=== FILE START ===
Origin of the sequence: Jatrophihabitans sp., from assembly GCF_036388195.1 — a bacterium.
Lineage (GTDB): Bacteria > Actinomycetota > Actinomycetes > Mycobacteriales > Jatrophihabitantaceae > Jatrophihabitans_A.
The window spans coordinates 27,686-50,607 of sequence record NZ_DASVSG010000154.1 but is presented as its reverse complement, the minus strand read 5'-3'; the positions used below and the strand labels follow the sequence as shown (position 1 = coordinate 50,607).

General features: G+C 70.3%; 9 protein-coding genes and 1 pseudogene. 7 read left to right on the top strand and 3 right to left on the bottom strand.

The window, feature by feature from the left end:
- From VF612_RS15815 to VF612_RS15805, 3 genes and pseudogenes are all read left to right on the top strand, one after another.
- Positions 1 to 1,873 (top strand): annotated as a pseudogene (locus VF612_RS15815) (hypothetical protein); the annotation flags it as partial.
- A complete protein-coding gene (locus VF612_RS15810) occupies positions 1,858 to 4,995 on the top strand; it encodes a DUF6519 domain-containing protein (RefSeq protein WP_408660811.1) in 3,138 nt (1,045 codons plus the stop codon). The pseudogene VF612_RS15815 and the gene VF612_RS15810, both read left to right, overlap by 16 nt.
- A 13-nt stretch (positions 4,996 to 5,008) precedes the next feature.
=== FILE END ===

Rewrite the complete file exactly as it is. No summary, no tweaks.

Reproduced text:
Origin of the sequence: Jatrophihabitans sp., from assembly GCF_036388195.1 — a bacterium.
Lineage (GTDB): Bacteria > Actinomycetota > Actinomycetes > Mycobacteriales > Jatrophihabitantaceae > Jatrophihabitans_A.
The window spans coordinates 27,686-50,607 of sequence record NZ_DASVSG010000154.1 but is presented as its reverse complement, the minus strand read 5'-3'; the positions used below and the strand labels follow the sequence as shown (position 1 = coordinate 50,607).

General features: G+C 70.3%; 9 protein-coding genes and 1 pseudogene. 7 read left to right on the top strand and 3 right to left on the bottom strand.

The window, feature by feature from the left end:
- From VF612_RS15815 to VF612_RS15805, 3 genes and pseudogenes are all read left to right on the top strand, one after another.
- Positions 1 to 1,873 (top strand): annotated as a pseudogene (locus VF612_RS15815) (hypothetical protein); the annotation flags it as partial.
- A complete protein-coding gene (locus VF612_RS15810) occupies positions 1,858 to 4,995 on the top strand; it encodes a DUF6519 domain-containing protein (RefSeq protein WP_408660811.1) in 3,138 nt (1,045 codons plus the stop codon). The pseudogene VF612_RS15815 and the gene VF612_RS15810, both read left to right, overlap by 16 nt.
- A 13-nt stretch (positions 4,996 to 5,008) precedes the next feature.